The museum presents lectures, exhibits, educational programs and vivid, lifelike holograms, in which victims of Nazi atrocities, including Mrs. Fritzshall, recount their experiences and even respond to questions.

Mrs. Fritzshall, the museum’s president since 2010, was also instrumental in persuading the Illinois Legislature in 1990 to mandate Holocaust education in public schools.

She returned to Auschwitz in 2019 to record her story for “A Promise Kept,” the museum’s virtual reality experience. She was accompanied by Cardinal Blase Cupich of the Archdiocese of Chicago, who wrote on Twitter last week after Mrs. Fritzshall’s death that “the world lost a clarion voice against bigotry and hatred, and I lost a good friend.”

Susan Abrams, the museum’s chief executive, said: “I regularly watched in awe as Fritzie mesmerized audiences with her story and its lessons. All who were touched by her will never forget.”

Frieda Weiss was born on Aug. 21, 1929, in Klucharky, Czechoslovakia, to Herman and Sara (Davidovits) Weiss. Her father was a shopkeeper there. In Chicago he worked for the Vienna Sausage Company. By the time he could send for his family, the war had already started, and Mrs. Weiss worried that trans-Atlantic travel was unsafe.

After settling in the Chicago area, Frieda attended beauty school and became a manicurist. She married Norman Fritzshall, a Marine veteran who had survived four years in Japanese prisoner of war camps during World War II; he died in 2003. In addition to their son, she is survived by two grandchildren.

In interviews with the United States Holocaust Museum and the University of Southern California Shoah Foundation, Mrs. Fritzshall recalled the train ride in cattle cars to Auschwitz, during which a grandfather of hers died. “No windows, had no seats and no toilet,” she said. “When we got onto the train, none of us knew we were being taken to a concentration camp. We heard the lock go on from the outside. I believe that was the first we knew, wherever we were going to be taken to, it was not going to be freedom.”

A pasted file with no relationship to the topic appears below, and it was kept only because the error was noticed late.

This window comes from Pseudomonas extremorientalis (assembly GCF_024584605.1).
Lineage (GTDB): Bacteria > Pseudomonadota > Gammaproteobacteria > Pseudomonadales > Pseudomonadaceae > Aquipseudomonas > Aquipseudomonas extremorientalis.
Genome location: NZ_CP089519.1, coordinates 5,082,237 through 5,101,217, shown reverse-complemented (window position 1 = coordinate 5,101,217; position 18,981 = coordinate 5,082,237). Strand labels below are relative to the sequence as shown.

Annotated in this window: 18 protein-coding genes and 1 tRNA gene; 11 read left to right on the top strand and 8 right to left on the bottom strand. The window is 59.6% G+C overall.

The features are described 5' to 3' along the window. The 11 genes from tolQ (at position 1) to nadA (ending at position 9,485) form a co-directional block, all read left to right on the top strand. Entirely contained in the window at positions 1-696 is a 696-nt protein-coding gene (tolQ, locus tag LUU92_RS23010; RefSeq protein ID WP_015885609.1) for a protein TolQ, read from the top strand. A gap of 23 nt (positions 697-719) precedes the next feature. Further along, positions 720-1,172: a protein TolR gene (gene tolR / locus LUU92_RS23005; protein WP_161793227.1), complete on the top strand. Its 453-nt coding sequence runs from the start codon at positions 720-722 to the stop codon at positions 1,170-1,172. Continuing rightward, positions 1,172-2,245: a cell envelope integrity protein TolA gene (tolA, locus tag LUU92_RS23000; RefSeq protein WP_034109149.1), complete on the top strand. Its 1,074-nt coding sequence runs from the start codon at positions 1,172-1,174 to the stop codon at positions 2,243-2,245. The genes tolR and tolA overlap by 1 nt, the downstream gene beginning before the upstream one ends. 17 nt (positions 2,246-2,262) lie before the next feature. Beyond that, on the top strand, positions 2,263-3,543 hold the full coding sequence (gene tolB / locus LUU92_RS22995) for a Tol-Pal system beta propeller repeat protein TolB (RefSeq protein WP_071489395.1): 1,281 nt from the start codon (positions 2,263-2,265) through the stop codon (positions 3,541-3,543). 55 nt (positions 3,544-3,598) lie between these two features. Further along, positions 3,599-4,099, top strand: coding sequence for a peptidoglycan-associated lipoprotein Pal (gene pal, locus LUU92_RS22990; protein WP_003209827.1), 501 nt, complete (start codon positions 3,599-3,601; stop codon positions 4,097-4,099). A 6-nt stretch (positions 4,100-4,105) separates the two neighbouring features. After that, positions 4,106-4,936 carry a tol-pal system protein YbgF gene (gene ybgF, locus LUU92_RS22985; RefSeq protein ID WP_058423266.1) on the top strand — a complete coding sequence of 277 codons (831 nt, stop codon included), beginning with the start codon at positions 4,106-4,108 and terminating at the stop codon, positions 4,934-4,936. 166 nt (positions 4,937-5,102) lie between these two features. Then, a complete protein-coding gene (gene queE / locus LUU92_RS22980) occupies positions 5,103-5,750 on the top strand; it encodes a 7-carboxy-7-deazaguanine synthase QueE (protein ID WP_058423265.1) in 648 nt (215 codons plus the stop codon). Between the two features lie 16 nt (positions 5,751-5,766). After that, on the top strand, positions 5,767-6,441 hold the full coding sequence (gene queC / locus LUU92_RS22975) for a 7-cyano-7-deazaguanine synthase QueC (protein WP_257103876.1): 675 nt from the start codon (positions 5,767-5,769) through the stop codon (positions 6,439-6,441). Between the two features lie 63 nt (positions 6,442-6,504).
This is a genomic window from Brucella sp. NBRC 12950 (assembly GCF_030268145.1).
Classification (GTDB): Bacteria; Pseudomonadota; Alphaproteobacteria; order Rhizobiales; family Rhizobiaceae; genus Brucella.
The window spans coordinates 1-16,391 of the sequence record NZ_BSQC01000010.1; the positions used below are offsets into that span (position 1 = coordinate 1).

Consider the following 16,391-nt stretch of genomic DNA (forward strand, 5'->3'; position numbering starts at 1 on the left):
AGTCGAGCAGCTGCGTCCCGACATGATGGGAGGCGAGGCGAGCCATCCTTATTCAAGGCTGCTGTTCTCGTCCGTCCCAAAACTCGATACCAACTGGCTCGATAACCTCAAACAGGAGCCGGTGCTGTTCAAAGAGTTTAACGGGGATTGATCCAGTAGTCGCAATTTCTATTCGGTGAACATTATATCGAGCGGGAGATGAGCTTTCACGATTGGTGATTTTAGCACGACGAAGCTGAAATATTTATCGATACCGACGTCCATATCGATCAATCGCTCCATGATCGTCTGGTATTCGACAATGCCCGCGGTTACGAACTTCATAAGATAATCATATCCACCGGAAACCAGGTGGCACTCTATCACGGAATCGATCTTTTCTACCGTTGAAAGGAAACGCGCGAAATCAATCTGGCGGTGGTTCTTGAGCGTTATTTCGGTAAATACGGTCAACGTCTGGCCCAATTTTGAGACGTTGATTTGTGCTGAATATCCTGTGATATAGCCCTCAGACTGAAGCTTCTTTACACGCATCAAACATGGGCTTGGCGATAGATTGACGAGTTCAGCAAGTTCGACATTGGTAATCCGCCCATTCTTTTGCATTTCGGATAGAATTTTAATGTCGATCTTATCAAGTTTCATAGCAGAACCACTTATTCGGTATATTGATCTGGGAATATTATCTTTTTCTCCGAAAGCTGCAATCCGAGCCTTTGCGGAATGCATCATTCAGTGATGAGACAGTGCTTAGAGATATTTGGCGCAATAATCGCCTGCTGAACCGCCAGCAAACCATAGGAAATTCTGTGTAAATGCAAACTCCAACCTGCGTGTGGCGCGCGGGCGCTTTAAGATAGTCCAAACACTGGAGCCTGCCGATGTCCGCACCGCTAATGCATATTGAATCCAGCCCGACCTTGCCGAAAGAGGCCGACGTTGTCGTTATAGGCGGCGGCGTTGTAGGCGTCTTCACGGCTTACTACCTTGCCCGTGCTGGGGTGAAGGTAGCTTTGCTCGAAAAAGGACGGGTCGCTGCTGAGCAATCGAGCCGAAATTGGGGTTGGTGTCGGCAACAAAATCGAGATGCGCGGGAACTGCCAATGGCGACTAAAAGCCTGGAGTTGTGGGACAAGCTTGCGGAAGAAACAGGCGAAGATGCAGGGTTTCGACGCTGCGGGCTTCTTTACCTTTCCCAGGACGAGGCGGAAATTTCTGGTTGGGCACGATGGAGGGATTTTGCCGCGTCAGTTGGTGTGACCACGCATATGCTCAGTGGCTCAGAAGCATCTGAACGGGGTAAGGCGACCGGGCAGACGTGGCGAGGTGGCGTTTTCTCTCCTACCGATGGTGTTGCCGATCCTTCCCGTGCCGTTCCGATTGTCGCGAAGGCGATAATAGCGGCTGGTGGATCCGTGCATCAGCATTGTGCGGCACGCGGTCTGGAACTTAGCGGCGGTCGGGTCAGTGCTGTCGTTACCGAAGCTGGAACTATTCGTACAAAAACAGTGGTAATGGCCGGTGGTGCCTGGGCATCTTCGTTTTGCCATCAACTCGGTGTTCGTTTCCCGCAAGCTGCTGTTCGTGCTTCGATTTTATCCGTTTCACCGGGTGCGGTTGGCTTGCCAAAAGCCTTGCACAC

When she arrived at the camp, Jewish prisoners assigned to unload the trains told her how to survive — by qualifying for a work detachment.

“They walked amongst us and in Yiddish would whisper to a child: ‘You’re 15. Remember you’re 15,'” she said, recalling one Jewish prisoner in particular. “When we got off the train, they asked us to line up according to age. I lined up, and I became 15 years old. I lined up with the 15-year-olds, and I truly believe that man, whoever he was, saved my life.”

Older prisoners, fearing that they would be deemed too frail to work, colored their graying hair with coal.

With the number of Holocaust survivors dwindling, Mrs. Fritzshall was committed to leaving a legacy that future generations would not forget.

“I want the world to remember and to know to never, ever, ever, ever forget about the Holocaust,” she said in a 2019 interview. “We say, ‘never again,’ but we don’t often mean ‘never again.’ ‘Never again’ must be ‘never again.’ It must stop.”

“When I am no longer here, when we, the survivors, are no longer here,” she said, “our stories are going to live and our stories are going to go on.”